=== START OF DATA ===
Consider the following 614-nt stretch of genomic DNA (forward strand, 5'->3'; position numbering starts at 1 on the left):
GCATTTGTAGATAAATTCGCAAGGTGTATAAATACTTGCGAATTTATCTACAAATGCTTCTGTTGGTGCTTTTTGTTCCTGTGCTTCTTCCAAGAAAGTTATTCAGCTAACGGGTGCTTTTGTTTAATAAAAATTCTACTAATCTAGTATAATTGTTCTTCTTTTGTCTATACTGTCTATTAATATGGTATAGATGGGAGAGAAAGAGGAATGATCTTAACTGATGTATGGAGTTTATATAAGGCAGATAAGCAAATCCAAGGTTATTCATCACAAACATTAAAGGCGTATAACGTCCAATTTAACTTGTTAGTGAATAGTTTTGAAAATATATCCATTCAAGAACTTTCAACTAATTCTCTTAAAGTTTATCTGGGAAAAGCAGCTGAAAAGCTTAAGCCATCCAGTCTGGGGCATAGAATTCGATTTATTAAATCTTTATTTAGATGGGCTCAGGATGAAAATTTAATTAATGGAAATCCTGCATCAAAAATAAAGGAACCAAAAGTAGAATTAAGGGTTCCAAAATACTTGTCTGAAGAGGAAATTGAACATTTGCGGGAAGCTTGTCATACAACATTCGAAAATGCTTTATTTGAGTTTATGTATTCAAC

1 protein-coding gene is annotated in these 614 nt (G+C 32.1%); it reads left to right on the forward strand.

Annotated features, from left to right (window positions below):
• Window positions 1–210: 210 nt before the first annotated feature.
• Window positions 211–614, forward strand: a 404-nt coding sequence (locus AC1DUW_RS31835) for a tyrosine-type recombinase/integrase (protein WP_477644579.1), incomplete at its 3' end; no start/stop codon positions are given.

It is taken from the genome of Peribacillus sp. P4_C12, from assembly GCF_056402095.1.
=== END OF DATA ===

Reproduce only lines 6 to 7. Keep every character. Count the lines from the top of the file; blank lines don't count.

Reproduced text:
• Window positions 211–614, forward strand: a 404-nt coding sequence (locus AC1DUW_RS31835) for a tyrosine-type recombinase/integrase (protein WP_477644579.1), incomplete at its 3' end; no start/stop codon positions are given.

It is taken from the genome of Peribacillus sp. P4_C12, from assembly GCF_056402095.1.